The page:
In 2012, Anne-Marie Slaughter worked long hours for the U.S. Department of State. After leaving Washington, she wrote an essay for The Atlantic titled, "Why Women Still Can’t Have It All."
That essay morphed into a book, “Unfinished Business: Women Men Work Family.” At Town Hall Seattle, Slaughter questioned why there are so few women at the top – and so many women at the bottom.
There's an unlovely symmetry. There are too few women at the top. But there are vastly too many women at the bottom.
The majority of minimum wage workers are women. Two-thirds of shift workers are women. The poorest members of our society are single mothers who are simultaneously supporting their families and providing as much care as they can.
That was the first shift in my thinking: We have to look at the condition of all women, which the women's movement has long tried to do, but the experience of white upper middle class women still dominates how we think about it.
At the top and at the bottom, you’re essentially suffering from discrimination against caregiving. If you're at the top and you take time out to be a mother, to be a daughter, to care for those you love – that is essentially a black hole on your resume. You are off leadership track even if you stay in, if you're working part time, if you're working flexibly – you're no longer on leadership track.
For women at the bottom, the consequences are far, far worse. But it's the same kind of discrimination or bias. It means that a woman who has a job is providing for her family. If her child gets sick, and she has to stay home with that child, she doesn't have paid leave, she can lose her job.
If there's a snow day – probably not so frequently in this part of the world – but in my part of the world, it snows and the schools close. And the workplaces don't. What are you supposed to do?
I started looking at these various half-truths that are holding us back. It's a half-truth that if you're committed enough to your career, you can make it. That's sometimes true, but it's only part of the story. If you marry the right person, if you sequence your career – there’s truth to all of those, but they’re not fully true.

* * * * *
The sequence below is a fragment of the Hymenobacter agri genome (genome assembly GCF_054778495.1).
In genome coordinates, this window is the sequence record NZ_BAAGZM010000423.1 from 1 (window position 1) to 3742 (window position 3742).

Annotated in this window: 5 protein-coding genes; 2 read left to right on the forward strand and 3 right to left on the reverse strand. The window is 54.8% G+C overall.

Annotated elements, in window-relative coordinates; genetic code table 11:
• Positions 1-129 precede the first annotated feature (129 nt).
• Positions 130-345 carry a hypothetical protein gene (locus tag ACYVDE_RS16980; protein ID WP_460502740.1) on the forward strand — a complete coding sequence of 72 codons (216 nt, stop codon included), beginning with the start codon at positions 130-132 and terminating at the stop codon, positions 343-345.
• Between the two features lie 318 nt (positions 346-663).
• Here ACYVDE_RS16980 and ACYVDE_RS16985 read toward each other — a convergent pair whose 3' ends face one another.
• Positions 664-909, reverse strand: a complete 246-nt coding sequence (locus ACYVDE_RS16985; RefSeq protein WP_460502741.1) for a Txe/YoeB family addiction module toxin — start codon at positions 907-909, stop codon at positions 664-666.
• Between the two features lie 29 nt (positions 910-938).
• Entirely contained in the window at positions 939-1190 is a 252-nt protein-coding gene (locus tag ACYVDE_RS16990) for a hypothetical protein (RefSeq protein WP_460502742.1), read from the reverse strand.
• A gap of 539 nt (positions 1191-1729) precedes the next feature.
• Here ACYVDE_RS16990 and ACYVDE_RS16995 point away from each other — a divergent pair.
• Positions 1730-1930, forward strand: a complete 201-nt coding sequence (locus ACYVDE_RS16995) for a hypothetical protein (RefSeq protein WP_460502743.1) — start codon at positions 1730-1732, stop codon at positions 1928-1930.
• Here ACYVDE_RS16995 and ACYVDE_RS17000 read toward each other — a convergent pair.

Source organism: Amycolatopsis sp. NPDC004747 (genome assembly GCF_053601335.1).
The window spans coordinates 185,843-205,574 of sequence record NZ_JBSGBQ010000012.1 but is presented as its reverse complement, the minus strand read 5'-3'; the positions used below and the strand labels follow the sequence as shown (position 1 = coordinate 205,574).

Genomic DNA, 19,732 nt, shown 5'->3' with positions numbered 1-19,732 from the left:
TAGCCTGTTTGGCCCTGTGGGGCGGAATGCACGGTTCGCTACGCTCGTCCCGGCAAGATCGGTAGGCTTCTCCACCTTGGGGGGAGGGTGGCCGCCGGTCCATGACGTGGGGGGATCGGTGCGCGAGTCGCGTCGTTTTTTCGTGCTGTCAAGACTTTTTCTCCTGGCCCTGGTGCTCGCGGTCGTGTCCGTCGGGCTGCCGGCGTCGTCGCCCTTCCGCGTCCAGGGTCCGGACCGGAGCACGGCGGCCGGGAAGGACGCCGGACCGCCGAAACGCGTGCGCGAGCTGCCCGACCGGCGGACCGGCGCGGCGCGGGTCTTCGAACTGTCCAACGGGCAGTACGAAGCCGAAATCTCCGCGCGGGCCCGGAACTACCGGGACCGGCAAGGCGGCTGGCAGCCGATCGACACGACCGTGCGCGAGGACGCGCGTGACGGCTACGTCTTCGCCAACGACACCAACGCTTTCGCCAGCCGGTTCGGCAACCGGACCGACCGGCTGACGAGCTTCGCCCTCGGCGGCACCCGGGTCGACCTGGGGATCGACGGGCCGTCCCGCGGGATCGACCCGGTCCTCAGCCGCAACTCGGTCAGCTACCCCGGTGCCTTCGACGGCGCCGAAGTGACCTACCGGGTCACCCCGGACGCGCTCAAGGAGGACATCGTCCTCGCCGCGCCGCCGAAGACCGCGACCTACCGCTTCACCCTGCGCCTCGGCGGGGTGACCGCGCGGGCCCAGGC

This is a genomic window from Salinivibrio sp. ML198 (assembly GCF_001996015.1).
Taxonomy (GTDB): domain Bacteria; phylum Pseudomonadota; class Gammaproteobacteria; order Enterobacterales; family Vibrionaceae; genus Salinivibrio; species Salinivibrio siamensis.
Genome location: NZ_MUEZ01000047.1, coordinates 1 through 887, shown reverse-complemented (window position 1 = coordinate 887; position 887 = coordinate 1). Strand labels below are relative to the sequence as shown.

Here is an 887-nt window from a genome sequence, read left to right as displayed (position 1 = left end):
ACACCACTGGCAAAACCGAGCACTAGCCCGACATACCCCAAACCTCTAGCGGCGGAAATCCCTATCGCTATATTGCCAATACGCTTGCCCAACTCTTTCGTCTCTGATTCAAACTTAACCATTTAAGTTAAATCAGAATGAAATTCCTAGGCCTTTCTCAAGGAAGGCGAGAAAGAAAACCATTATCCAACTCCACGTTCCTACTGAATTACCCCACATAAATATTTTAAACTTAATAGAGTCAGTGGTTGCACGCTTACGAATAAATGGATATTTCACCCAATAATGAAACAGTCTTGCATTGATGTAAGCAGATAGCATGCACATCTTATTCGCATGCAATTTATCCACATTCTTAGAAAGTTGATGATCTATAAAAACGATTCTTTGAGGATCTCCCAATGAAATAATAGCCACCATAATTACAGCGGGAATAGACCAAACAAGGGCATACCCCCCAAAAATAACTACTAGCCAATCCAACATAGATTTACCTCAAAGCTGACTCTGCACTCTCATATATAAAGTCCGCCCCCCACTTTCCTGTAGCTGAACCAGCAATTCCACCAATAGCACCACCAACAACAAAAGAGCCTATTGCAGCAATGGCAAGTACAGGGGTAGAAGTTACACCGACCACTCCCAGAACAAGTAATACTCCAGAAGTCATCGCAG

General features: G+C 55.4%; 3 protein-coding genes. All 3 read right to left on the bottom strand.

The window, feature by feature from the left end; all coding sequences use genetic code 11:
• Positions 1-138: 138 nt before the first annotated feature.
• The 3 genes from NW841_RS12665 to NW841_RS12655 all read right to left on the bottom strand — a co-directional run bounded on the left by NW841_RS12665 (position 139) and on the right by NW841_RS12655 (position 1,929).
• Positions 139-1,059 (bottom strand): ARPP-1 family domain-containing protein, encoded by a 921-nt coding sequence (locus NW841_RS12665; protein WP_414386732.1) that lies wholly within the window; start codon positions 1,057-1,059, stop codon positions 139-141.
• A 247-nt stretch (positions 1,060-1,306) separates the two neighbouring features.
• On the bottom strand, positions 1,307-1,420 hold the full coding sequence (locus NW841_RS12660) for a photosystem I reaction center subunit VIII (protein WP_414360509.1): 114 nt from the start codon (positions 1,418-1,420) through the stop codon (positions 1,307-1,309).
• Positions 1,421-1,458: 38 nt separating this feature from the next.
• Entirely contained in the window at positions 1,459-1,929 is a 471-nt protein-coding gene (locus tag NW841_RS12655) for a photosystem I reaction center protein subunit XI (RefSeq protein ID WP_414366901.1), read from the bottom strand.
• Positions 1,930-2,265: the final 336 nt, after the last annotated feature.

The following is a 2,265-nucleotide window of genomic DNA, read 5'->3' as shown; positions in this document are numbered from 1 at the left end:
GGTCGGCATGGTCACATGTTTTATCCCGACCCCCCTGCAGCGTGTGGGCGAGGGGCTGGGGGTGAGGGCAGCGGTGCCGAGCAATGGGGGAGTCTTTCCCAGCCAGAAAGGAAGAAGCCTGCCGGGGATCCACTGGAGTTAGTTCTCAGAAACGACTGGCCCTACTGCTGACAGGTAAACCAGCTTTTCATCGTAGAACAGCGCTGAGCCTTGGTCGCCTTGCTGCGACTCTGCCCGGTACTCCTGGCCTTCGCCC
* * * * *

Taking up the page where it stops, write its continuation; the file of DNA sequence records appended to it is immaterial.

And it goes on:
One of these half-truths in the workplace is that flexibility is the solution. In my own life as a professor, flexibility was essential. I didn't realize how essential until I went to Washington and worked in a large bureaucracy and worked on other people's schedules.
But what we've got now is flexibility stigma. There is flexibility if you're fortunate enough to be in a workplace that has various flexibility possibilities. But if you take advantage of those policies, you are stigmatized. You are no longer on leadership track. You are no longer considered a player.
That is true for women, and it's even more true for men. Because if a man does that, if he takes paternity leave, if he works part time, not only is he not committed to his career in the way women are looked at, but his very masculinity is brought into question. Is he really one of the guys?
Lots of men wrote to me, arguing, you're seeing this only through female lenses. So this is also true for men; we just don't see it as often because fewer men take that role.
Slaughter has an extensive resume as a political scientist, a lawyer and as the first female director of policy planning at the U.S. Department of State. Anna Tatistcheff recorded her talk on Oct. 5, 2015. Listen to the full, unedited event below.